Home > Publications . Search All . Browse All . Country . Browse PSC Pubs . PSC Report Series

PSC In The News

RSS Feed icon

Smock cited in story on how low marriage rates may exacerbate marriage-status economic inequality

Shapiro says Americans' seemingly volatile spending pattern linked to 'sensible cash management'

Work of Cigolle, Ofstedal et al. cited in Forbes story on frailty risk among the elderly

Highlights

Susan Murphy named Distinguished University Professor

Sarah Burgard and former PSC trainee Jennifer Ailshire win ASA award for paper

James Jackson to be appointed to NSF's National Science Board

ISR's program in Society, Population, and Environment (SPE) focuses on social change and social issues worldwide.

Next Brown Bag


PSC Brown Bags will return in the fall

Sex ratios in South African censuses 1970-1996

Publication Abstract

Phillips, Heston E., Barbara A. Anderson, and N. Phindiwe Tsebe. 2003. "Sex ratios in South African censuses 1970-1996." Development Southern Africa, 20: 387-404.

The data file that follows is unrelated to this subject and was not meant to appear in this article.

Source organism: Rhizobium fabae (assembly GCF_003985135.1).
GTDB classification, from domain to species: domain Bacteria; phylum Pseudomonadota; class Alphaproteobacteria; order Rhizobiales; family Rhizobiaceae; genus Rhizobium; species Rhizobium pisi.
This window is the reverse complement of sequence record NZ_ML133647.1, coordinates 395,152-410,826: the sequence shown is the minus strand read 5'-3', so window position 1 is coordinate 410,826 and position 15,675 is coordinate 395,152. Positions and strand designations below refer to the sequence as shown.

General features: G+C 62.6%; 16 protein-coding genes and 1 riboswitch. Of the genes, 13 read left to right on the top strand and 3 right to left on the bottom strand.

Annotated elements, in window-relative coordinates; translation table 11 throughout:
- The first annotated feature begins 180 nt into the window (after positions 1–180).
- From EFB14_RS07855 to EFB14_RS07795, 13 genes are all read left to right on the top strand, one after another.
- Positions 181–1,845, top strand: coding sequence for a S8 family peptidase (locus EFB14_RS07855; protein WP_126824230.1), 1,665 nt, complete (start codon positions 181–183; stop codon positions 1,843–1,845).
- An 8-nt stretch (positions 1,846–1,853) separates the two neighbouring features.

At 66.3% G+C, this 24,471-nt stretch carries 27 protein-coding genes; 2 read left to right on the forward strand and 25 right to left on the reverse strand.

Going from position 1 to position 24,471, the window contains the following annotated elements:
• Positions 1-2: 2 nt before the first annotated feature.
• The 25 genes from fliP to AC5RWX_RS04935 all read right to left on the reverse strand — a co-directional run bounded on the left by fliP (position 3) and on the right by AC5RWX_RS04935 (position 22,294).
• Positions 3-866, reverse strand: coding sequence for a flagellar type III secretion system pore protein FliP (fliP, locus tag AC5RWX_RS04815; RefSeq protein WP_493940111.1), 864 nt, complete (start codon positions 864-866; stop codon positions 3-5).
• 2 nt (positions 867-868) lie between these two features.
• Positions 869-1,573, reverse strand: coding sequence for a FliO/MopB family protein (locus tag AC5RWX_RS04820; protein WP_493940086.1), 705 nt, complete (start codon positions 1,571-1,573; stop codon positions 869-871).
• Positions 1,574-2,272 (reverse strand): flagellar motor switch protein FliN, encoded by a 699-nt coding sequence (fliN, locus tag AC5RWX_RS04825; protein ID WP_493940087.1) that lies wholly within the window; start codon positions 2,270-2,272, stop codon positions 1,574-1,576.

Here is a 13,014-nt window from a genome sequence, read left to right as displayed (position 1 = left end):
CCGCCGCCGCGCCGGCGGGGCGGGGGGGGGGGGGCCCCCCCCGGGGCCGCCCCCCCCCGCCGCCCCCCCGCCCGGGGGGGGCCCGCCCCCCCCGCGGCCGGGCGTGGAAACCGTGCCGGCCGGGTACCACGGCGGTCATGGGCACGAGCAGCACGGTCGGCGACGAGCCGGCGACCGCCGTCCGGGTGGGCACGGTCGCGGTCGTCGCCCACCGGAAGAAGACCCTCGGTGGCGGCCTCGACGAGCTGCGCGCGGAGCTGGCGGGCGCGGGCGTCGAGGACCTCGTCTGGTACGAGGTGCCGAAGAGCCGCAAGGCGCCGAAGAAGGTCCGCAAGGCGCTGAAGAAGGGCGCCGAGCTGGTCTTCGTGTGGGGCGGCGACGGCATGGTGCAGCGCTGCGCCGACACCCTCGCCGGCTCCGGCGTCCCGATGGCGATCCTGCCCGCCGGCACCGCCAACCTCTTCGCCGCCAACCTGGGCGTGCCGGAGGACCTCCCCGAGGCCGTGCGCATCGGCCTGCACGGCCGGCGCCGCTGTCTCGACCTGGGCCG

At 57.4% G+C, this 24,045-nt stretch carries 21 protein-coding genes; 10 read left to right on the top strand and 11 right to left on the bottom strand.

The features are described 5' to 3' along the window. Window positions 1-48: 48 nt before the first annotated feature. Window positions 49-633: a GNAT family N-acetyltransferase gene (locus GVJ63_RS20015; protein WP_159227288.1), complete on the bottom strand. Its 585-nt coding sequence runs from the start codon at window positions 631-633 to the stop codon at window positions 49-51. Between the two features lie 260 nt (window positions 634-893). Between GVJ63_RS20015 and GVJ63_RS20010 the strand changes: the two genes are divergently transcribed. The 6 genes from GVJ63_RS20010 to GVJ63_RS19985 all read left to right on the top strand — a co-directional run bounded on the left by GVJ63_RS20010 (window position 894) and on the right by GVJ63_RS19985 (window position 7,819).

The sex ratio of a population or in an age group is the number of males per 100 females in that group. Attention has been drawn to the sex ratios in the 1996 Census of South Africa. A focus has been on the low sex ratios for those age 20-34. Concern has been expressed that these low sex ratios are implausible and differ from what was found in earlier censuses. Some have suspected that these low sex ratios are an indication of poor quality of the 1996 Census overall. The non-African population exhibited low sex ratios in the younger working ages in every census 1970-1996. The dip in sex ratios at the younger working ages for the population of South Africa as a whole was masked by high sex ratios at those ages among Africans in censuses before 1991. The high sex ratios at the younger working ages among Africans were likely due to international inmigrants who were predominantly male and to changes in the geographic regions which were included in the enumeration in the 1980-1991 censuses. These changes in geographic coverage led internal migrants in South Africa, who were mainly male, to have a similar effect on sex ratios by age as international migrants. When sex ratios by age are calculated based on those born in South Africa and for which, as much as possible, similar geographic regions are included, a pattern similar to that seen in 1996 is found in all censuses since 1970.

Public Access Link

Browse | Search : All Pubs | Next